I never really thought this was my story. I felt it was my son’s story to tell. But actually, when one looks at the struggles of family members who interact with a mentally ill loved one, it does become their story, too.
My son was diagnosed with a severe mental illness about five years ago. That was the best thing that could have happened. The years before the diagnosis were filled with many emotions: heartache, confusion, anger, helplessness, despair, guilt, shame, just to name a few. I am not referring to his emotional state, but mine–his mother’s. I never knew when the latest episode would calm down, or if this time of peace would last a while, or would if the bomb drop again sooner than it had the last time.
I coped, the family coped, but eventually hope replaced the despair and guilt. Like most people who are faced with this “up and down” behaviors in a loved one, we didn’t have a clue how to begin. We didn’t know who to talk to, or where to begin.
Of course we went to the God of all hope because of our faith in Jesus Christ. When I read how Jesus walked this earth and healed the sick, lame and mentally ill, I was always encouraged. The Bible doesn’t give you steps, but it does teach about having faith and trust in the Father who loves us and sent His son to die for us.
So I started there and trusted–and began the journey to accept my son for who he is. I started to accept his behavior as what it was–an illness–and I started to love him in a way that would help him to trust me in the decisions I would have to eventually make towards his recovery.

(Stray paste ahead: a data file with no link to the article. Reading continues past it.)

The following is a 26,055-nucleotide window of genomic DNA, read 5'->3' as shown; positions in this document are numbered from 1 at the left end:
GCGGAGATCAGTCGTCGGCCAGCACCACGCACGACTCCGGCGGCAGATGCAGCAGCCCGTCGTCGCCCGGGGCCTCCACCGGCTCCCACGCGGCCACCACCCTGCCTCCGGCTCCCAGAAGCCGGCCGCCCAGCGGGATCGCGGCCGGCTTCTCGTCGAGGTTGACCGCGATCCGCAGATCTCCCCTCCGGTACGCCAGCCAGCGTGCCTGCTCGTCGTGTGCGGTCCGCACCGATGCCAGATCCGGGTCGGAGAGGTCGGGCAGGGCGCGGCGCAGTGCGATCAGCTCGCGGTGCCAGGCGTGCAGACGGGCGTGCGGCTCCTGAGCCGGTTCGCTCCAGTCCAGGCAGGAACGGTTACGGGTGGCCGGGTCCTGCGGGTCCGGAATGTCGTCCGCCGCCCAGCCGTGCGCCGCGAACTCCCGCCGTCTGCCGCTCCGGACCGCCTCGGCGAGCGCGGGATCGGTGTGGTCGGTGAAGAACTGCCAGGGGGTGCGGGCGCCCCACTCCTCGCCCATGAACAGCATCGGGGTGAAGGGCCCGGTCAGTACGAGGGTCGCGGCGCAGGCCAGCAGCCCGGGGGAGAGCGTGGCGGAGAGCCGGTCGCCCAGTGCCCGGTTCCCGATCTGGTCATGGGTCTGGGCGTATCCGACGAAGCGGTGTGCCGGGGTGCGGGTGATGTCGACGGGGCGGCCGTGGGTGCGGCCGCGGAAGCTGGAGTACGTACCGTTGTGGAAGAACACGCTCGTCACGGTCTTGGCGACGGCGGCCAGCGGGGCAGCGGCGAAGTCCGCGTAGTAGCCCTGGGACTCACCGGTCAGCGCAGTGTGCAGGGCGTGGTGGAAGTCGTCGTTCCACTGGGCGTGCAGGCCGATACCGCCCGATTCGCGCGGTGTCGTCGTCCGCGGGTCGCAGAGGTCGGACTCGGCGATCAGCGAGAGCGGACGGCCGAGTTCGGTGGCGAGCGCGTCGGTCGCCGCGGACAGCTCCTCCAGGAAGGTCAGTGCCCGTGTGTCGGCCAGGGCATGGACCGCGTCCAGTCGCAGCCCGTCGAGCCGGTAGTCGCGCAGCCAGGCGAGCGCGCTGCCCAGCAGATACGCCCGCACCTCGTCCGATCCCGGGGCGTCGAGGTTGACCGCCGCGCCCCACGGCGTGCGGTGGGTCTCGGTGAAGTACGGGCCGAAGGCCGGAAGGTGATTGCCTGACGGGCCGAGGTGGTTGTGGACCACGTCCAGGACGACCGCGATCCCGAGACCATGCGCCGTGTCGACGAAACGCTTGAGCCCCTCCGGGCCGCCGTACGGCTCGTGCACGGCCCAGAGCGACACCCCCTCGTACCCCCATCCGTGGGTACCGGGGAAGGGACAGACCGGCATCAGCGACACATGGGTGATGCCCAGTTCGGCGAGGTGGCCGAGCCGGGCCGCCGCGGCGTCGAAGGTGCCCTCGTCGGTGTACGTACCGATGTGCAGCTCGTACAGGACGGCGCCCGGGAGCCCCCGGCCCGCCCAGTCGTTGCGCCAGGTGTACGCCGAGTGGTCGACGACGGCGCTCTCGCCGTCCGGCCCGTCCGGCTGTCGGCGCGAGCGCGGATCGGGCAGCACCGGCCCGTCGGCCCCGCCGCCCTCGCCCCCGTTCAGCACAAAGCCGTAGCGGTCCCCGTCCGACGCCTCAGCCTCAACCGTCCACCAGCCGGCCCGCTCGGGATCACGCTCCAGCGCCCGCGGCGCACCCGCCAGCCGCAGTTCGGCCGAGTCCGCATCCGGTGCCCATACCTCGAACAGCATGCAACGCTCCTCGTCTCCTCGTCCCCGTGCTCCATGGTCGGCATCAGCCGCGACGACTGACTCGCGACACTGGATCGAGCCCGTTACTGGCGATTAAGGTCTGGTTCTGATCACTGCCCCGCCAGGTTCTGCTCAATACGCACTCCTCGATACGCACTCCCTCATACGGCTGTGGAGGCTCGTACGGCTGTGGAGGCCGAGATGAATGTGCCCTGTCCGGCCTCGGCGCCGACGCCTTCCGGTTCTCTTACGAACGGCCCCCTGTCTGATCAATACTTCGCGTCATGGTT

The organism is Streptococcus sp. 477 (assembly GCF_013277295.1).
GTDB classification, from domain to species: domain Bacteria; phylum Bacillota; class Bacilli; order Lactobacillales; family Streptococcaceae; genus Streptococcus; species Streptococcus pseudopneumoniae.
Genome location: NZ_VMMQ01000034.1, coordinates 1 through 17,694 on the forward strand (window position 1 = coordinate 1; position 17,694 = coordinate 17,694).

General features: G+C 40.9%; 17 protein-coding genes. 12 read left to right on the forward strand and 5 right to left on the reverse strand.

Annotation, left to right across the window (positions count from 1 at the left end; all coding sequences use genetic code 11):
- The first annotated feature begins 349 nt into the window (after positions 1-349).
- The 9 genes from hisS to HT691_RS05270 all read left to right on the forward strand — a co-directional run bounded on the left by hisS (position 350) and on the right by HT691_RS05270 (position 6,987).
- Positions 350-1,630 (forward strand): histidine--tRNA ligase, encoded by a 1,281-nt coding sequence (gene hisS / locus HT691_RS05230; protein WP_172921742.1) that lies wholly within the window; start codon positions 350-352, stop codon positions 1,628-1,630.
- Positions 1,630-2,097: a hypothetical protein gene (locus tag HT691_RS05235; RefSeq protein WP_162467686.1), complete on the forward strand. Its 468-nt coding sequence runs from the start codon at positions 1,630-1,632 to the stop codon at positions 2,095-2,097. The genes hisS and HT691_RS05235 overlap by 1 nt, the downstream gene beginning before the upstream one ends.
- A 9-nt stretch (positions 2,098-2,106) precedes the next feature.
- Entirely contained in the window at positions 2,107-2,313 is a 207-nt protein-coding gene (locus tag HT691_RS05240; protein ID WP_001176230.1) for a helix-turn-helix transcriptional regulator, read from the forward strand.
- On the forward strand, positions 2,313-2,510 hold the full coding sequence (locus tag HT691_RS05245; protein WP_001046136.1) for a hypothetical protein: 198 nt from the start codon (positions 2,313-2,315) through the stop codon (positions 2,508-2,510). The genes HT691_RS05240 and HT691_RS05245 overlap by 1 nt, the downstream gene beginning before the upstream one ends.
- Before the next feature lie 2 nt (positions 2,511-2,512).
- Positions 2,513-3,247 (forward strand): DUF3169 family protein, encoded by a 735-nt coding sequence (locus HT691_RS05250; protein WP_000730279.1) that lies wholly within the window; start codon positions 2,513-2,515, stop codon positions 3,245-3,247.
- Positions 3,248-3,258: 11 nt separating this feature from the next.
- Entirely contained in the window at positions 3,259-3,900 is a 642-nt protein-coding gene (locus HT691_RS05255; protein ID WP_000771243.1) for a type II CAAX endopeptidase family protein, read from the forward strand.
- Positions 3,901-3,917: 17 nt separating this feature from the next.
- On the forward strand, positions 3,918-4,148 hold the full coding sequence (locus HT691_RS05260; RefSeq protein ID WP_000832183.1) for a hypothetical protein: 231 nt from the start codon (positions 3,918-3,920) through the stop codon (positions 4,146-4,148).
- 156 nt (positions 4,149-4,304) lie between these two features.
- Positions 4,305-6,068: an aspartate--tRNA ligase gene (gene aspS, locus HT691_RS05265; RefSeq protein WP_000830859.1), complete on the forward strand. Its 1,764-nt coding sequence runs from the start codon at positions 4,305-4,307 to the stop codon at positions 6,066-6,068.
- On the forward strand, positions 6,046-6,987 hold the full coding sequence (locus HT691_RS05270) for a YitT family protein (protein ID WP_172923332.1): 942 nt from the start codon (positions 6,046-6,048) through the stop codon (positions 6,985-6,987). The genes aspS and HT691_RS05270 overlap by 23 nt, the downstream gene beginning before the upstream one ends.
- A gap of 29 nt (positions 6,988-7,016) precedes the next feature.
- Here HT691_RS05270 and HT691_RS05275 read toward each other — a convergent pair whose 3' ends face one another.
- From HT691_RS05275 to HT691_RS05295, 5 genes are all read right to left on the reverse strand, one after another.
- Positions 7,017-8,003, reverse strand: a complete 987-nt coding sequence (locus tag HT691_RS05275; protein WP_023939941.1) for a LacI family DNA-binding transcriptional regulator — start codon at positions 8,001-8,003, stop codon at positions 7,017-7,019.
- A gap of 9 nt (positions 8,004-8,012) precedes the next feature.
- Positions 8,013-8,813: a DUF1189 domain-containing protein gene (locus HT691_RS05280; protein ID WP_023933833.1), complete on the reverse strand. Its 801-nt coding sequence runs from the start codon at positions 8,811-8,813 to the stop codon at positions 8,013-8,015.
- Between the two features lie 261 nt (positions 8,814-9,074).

I eventually made the decision to involuntarily commit him, become his guardian, and never give up on him. I learned all that I could about his illness; I learned about and attended NAMI support groups; I got involved in BEP; and I even received funds to attend the SD State Convention of NAMI. Along this journey, I met wonderful people and learned I was not in this alone.
My son, for a time, was eating out of trash cans in Oregon, walking the streets and sleeping under trees, and believing that all material possessions were not necessary. He gave away his beloved guitar, his clothes (except for those on his back), abandoned his car, phone, etc. . . and walked away from his life and his loved ones. Today, he takes his medication regularly, is saving his money to get his own apartment, has a car he takes care of, and is beginning to play his music and enjoy life again. He is applying for jobs, and is open to getting therapy.
God used NAMI, BEP, some very good doctors and the love of a mother who refused to give up and who learned all that was available to begin helping someone who couldn’t help himself. My son is thriving–not just surviving. He is learning how to accept his illness and wants to make good decisions for himself and his future. He has a way to go, but he is on the right path and he knows there is a future and a hope for him.
My story is not finished. I pray for my son and for his future. I hope someday he will be in recovery. I hope, too, he will desire to help others who struggle with mental illness and be willing to tell his story.